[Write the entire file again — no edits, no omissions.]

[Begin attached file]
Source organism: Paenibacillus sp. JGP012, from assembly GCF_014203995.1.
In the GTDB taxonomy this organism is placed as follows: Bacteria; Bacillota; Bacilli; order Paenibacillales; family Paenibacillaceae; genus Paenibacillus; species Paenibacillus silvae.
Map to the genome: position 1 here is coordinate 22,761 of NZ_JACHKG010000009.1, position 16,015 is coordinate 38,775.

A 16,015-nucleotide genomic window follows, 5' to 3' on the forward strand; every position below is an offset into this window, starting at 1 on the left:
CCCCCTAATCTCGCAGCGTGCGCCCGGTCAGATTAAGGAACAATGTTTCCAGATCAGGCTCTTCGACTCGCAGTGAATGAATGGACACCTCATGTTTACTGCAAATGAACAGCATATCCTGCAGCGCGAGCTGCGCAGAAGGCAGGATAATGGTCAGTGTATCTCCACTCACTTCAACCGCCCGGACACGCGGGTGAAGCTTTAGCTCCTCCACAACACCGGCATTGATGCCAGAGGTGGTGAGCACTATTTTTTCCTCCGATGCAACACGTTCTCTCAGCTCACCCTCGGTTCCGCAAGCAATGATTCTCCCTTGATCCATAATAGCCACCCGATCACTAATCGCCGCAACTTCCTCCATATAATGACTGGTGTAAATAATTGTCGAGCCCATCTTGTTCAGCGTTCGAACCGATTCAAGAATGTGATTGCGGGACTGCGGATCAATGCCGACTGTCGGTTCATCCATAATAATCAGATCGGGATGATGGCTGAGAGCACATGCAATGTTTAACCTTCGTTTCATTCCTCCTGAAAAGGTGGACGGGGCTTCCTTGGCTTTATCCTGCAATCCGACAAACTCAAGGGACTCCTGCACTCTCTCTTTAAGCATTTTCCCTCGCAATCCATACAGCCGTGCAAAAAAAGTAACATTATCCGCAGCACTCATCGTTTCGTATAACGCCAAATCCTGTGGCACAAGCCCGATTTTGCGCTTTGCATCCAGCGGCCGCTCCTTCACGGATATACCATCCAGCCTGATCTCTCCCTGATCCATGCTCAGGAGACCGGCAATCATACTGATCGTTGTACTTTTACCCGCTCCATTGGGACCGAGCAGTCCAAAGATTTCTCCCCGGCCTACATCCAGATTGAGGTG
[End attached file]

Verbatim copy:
Source organism: Paenibacillus sp. JGP012, from assembly GCF_014203995.1.
In the GTDB taxonomy this organism is placed as follows: Bacteria; Bacillota; Bacilli; order Paenibacillales; family Paenibacillaceae; genus Paenibacillus; species Paenibacillus silvae.
Map to the genome: position 1 here is coordinate 22,761 of NZ_JACHKG010000009.1, position 16,015 is coordinate 38,775.

A 16,015-nucleotide genomic window follows, 5' to 3' on the forward strand; every position below is an offset into this window, starting at 1 on the left:
CCCCCTAATCTCGCAGCGTGCGCCCGGTCAGATTAAGGAACAATGTTTCCAGATCAGGCTCTTCGACTCGCAGTGAATGAATGGACACCTCATGTTTACTGCAAATGAACAGCATATCCTGCAGCGCGAGCTGCGCAGAAGGCAGGATAATGGTCAGTGTATCTCCACTCACTTCAACCGCCCGGACACGCGGGTGAAGCTTTAGCTCCTCCACAACACCGGCATTGATGCCAGAGGTGGTGAGCACTATTTTTTCCTCCGATGCAACACGTTCTCTCAGCTCACCCTCGGTTCCGCAAGCAATGATTCTCCCTTGATCCATAATAGCCACCCGATCACTAATCGCCGCAACTTCCTCCATATAATGACTGGTGTAAATAATTGTCGAGCCCATCTTGTTCAGCGTTCGAACCGATTCAAGAATGTGATTGCGGGACTGCGGATCAATGCCGACTGTCGGTTCATCCATAATAATCAGATCGGGATGATGGCTGAGAGCACATGCAATGTTTAACCTTCGTTTCATTCCTCCTGAAAAGGTGGACGGGGCTTCCTTGGCTTTATCCTGCAATCCGACAAACTCAAGGGACTCCTGCACTCTCTCTTTAAGCATTTTCCCTCGCAATCCATACAGCCGTGCAAAAAAAGTAACATTATCCGCAGCACTCATCGTTTCGTATAACGCCAAATCCTGTGGCACAAGCCCGATTTTGCGCTTTGCATCCAGCGGCCGCTCCTTCACGGATATACCATCCAGCCTGATCTCTCCCTGATCCATGCTCAGGAGACCGGCAATCATACTGATCGTTGTACTTTTACCCGCTCCATTGGGACCGAGCAGTCCAAAGATTTCTCCCCGGCCTACATCCAGATTGAGGTG